Remnants of Civil War: immediate and long-run effects of electoral oppression in cold war Greece

Hosted by the Hellenic Observatory

CBG.2.04, 2nd floor, Centre Building, LSE, United Kingdom


Dr George Melios

Dr George Melios


Professor Kevin Featherstone

Professor Kevin Featherstone

There is a recent rise of interest in understanding the long-term roots of political cleavages and their effect on growth outcomes and individual level attitudes.

In this seminar, Dr George Melios will be presenting his paper (with Vassilis Logothetis, University of Ioannina), where they argue that there was a strong link between Cold War tensions and the development of political institutions across countries involved. They focus on the case of Greece and employ an instrumental variable approach using the variation in clandestine radio broadcasting signals, to examine electoral success in the 1958 elections and the they show a causal link between communist propaganda through radio broadcasting and electoral violence in the 1961 elections. They then use contemporary surveys to quantify the lasting effect of violence on political trust and social capital. Their findings contribute to understanding the complex legacy of civil conflict on political and economic landscapes, demonstrating how violence and electoral oppression can cause polarisation and have enduring impacts on democratic processes and social trust.

Meet our speaker and chair

George Melios is a research fellow at the Department of Psychological & Behavioural Science at the London School of Economics and a Research Advisor at Gallup. His research spans the intersection of political economy, behavioural science, and public policy. He specializes in using microeconometrics (quasi-experimental) and experimental methods on large, naturally occurring datasets. His aim is to understand how people's beliefs influence their behaviors.His work has been published in outlets such as the Journal of Politics and Political Behavior and covered in media such as in The Economist, The Nation, The Daily Caller as well as To Vima and Kathimerini (in Greek).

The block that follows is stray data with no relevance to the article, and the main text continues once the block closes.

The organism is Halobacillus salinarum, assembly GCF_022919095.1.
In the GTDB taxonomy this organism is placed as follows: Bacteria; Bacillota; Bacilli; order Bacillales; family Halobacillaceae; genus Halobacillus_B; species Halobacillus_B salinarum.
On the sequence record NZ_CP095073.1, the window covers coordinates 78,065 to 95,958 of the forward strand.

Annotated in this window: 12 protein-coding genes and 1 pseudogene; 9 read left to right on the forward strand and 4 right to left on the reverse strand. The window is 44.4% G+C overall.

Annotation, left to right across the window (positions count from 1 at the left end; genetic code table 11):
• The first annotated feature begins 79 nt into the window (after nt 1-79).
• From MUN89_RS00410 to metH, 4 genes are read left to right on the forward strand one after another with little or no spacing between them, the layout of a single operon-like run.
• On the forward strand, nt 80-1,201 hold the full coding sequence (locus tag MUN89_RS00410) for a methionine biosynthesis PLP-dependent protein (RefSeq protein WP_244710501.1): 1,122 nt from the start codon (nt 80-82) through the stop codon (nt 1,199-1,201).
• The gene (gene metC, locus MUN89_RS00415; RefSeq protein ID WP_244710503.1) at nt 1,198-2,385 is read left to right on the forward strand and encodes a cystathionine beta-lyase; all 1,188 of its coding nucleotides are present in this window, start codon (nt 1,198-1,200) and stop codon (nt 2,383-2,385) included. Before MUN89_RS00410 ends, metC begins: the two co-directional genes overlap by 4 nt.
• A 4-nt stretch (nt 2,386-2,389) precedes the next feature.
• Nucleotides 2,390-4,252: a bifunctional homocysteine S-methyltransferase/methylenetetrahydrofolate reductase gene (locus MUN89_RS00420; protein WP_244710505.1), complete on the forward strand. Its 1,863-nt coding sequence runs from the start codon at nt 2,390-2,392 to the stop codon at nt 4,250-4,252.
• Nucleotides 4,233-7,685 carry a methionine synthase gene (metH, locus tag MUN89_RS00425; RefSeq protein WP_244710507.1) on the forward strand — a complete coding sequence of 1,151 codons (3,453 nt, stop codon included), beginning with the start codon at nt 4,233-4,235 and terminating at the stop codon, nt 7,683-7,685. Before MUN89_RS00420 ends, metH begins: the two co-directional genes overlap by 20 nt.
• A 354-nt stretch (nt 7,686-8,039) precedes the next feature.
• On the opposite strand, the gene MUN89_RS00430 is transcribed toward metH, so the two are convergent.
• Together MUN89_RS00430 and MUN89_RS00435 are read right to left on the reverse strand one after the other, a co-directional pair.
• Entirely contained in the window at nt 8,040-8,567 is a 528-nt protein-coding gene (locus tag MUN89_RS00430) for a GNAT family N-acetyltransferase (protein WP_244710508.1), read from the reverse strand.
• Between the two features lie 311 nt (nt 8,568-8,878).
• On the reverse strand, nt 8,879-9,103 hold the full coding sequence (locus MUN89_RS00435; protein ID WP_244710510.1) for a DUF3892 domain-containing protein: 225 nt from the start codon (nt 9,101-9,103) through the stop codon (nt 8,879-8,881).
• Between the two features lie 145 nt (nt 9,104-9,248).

Kevin Featherstone, Hellenic Observatory Director and Professorial Research Fellow, European Institute, LSE

The twitter Hashtag for this event is: #LSEGreece


You can listen to the podcast here.

The Hellenic Observatory (@HO_LSE) is internationally recognised as one of the premier research centres on contemporary Greece and Cyprus. It engages in a range of activities, including developing and supporting academic and policy-related research; organisation of conferences, seminars and workshops; academic exchange through visiting fellowships and internships; as well as teaching at the graduate level through LSE's European Institute.

Podcasts and videos

We aim to make all events available as a podcast and/or video subject to receiving permission from the speaker/s to do this, and subject to no technical problems with the recording of the event. Podcasts are normally available 1-2 working days after the event. Podcasts and videos of past events can be found online.

Twitter and Facebook

You can get immediate notification on the availability of an event podcast by following the Hellenic Observatory on Twitter, which will also inform you about new events and other important updates. Event updates and other information about what's happening at the Hellenic Observatory can be found on HO’s Facebook page and Linkedin. For live webcasts and archive video of lectures, follow us on YouTube


From time to time there are changes to event details so we strongly recommend that if you plan to attend this event you check back on this listing on the day of the event.

Whilst we are hosting this listing, LSE Events does not take responsibility for the running and administration of this event. While we take responsible measures to ensure that accurate information is given here (for instance by checking that the room has been booked) this event is ultimately the responsibility of the organisation presenting the event.